Friday, March 18, 2016

The fish is out

nemonewThis is a project I’ve worked for several months now. It was internally called “project Nemo” (I like having internal project names) and it was about speeding up the process of generation.
In one of our regulars Development Team Meetings (DTM) somebody mentioned about an issue where generating Genexus’ Structured Data Types (SDTs) was taking too long, and how she was fighting that issue. That got me thinking that SDTs are “simple” classes definitions, I mean there’s no complex logic on finding related tables, closure, and stuff for what prolog is very good. So we started talking with Gastón about it and we thought it would be a good sample of simple template-based code generation. What does that mean? if you take a look at the generated code of an SDT it starts with a class definition, some initialization methods, property definitions, serialization methods (ToJson) and finally the rest interface with its properties. Every single SDT is generated with the same components.

So what is Nemo?

Nemo is a new generator for SDTs (for now) that uses StringTemplate technology for code generation. The generation has two parts, a “specificator” and the code generator itself.
The specificator “listens” to internal Genexus events like saving or deleting an object. If this object is an SDT, it specifies it. That specification is a serialization of every property of the SDT needed for later generation. That specification is saved as a json file which is then read by the generator, to generate (of course) the source for that SDT, it could be one or many source code files depending on the levels of an SDT.


So, “what’s in it for me?” you might say. Well, it depends on the size of your KnowledgeBase (KB) and the amount of SDTs in that KB, but we’ve seen generation times cut off by 30%, which we believe is pretty good for a start.


Right now, Nemo is turned on by default in Genexus Salto Beta 2, released last week (March 10th). Right now it’s only generating C#, Java is expected for the Beta 3 release. Also, there are other objects that can be generated by Nemo, like Domains, BusinessObjects (BCs) and that is also under the radar.
So give it a try, download the beta 2 of Genexus Salto and start taking advantage of the improvements.

Read Full Post

Thursday, October 08, 2015

Running twurl on Windows

This post will sound ridiculous to some people, "what's so hard about running twurl on Windows"? Actually nothing, once you know what to do.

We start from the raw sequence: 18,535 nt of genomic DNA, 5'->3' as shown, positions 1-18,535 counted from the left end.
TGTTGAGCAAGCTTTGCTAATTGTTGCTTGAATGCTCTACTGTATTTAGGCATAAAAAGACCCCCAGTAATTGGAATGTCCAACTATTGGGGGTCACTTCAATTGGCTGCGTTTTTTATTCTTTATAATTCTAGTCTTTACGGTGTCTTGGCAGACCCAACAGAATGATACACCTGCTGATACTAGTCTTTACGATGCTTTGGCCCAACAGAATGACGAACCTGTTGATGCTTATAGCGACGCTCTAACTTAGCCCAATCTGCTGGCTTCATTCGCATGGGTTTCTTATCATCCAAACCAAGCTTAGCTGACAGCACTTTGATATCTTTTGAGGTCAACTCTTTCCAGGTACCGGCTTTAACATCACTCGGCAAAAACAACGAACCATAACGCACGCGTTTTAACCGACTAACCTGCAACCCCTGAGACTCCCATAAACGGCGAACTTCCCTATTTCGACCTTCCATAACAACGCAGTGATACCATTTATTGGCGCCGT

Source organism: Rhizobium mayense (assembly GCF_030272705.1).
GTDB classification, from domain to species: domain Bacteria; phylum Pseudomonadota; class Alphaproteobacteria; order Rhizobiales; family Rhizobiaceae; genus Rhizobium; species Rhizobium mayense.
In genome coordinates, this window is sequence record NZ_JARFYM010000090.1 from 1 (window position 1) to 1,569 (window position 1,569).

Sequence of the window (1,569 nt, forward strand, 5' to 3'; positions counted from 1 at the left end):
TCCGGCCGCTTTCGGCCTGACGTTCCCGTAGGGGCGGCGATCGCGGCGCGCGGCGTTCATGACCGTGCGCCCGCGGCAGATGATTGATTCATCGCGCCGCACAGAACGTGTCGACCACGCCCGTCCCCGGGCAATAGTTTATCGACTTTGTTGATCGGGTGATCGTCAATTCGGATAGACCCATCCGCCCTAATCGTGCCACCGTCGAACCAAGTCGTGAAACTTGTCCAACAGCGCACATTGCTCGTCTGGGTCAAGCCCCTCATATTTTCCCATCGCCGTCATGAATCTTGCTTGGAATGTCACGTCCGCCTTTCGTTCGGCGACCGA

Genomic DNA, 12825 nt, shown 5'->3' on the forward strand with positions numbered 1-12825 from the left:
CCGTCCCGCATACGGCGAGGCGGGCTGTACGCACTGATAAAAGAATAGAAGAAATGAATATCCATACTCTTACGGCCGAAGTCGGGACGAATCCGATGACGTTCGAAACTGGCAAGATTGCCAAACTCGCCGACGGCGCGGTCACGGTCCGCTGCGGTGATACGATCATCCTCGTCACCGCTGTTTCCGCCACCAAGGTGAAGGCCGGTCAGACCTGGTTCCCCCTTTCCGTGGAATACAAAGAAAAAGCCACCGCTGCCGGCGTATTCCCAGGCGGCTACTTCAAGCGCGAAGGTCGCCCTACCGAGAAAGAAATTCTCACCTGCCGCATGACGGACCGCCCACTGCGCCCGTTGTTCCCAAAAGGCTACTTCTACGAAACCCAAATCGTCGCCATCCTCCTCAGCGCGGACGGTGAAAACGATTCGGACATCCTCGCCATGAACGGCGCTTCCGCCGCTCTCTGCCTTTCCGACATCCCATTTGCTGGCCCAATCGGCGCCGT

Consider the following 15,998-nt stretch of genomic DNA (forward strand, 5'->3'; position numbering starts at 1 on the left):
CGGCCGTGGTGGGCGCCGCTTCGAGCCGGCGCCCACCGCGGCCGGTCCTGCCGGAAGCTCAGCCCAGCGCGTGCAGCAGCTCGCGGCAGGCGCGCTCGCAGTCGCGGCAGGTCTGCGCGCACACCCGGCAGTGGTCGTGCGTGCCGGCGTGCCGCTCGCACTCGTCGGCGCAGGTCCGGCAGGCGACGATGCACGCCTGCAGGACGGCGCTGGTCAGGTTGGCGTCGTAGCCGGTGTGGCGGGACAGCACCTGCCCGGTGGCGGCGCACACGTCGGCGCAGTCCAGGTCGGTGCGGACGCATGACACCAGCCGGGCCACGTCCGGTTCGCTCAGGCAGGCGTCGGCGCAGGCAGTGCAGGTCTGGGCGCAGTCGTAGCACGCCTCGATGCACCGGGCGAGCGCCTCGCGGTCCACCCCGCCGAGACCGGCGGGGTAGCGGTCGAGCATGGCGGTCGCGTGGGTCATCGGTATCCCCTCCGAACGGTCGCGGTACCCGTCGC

Twurl (OAuth-enabled curl for the Twitter API) is a very helpful command line utility used to reach out to the Twitter API. If you're familiar with the twitter API and basically any OAuth API, handling the signing of every request can be painful, at least until you get it right the first time.

I use twurl to see what an actual good request to the API looks like, so after I get the good sample I use fiddler to debug my shelltwit requests and compare the two of them.

So, how do I use twurl? There are many ways, being one of them getting the source files and building the project yourself out of Github.
But probably the easiest way is to use the "compiled binary" (actually, it is not a binary nor compiled).

Twurl can be installed as a Ruby Gem. What does that mean? I have no idea. Well, I do have an idea but a really good way of explaining since I'm not a Ruby wiz.
Cut the crap already!!! okay, okay, I'll assume you're familiar with Chocolately, if you're a Windows "power user" you really need to get to know it.
So, first things first... you need to install the Ruby environment on your machine, so, open your favorite command line shell as Administrator and type

choco install ruby

There, ruby is now installed. Now you need to install twurl and since it's a Ruby gem this is what you you need to do

gem install twurl

And that's it, that will install the twurl gem and now you can use twurl from your command line to, for instance, upload an image to twitter like the following

twurl -H -X POST "/1.1/media/upload.json" --file "/path/to/media.jpg" --file-field "media"

Cool uh! Let me know if you found this post useful

Read Full Post

Sunday, March 01, 2015

Building mobile apps for the modern enterprise or consumer